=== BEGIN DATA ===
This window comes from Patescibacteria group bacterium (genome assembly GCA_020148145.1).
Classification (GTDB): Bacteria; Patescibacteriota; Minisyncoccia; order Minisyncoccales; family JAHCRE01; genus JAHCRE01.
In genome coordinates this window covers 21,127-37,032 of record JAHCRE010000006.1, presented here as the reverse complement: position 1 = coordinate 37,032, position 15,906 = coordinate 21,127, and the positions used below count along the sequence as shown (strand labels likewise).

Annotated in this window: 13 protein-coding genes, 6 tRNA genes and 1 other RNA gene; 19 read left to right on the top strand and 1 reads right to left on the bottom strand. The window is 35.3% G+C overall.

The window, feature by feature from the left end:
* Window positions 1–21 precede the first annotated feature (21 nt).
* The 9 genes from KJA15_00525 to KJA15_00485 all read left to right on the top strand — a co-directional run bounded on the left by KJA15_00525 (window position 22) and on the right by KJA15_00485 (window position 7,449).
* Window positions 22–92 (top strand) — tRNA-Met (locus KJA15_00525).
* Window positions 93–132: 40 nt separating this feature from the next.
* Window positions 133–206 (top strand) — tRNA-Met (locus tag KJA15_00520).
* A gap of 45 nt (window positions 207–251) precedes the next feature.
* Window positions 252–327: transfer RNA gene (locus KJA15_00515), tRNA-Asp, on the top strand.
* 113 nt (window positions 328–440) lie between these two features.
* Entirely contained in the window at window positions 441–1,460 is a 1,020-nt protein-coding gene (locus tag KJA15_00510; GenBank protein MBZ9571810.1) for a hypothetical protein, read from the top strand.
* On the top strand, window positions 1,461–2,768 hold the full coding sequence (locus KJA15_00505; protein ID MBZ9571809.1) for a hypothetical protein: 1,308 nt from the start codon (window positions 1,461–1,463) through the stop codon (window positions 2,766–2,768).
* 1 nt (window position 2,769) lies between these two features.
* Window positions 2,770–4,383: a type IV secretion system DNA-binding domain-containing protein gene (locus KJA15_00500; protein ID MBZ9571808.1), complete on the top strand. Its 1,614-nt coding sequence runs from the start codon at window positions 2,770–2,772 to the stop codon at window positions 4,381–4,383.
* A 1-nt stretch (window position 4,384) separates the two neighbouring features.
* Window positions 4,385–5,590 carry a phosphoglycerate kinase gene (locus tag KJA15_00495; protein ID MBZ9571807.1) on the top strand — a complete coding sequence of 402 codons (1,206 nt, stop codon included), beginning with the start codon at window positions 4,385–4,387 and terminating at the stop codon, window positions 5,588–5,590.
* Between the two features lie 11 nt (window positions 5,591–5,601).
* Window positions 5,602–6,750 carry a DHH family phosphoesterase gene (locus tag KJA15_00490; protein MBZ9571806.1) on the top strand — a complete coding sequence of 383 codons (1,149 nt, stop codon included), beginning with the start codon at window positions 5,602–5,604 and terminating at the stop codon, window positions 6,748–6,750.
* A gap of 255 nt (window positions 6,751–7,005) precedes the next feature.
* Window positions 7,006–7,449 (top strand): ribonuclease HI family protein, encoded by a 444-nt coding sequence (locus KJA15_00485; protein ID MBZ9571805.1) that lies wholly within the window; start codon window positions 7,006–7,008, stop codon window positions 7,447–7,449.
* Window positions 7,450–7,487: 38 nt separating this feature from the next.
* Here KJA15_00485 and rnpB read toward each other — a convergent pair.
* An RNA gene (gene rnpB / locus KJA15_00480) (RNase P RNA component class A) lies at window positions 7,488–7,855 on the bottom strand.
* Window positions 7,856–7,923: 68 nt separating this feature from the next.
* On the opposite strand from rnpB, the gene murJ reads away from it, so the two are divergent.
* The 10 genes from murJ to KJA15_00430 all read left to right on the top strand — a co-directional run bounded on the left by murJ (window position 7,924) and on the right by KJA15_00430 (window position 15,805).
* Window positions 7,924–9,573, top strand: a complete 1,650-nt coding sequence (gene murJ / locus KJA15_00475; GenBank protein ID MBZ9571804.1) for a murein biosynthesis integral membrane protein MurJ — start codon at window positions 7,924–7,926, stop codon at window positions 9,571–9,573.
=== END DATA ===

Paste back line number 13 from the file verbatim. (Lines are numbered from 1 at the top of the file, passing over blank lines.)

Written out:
* 113 nt (window positions 328–440) lie between these two features.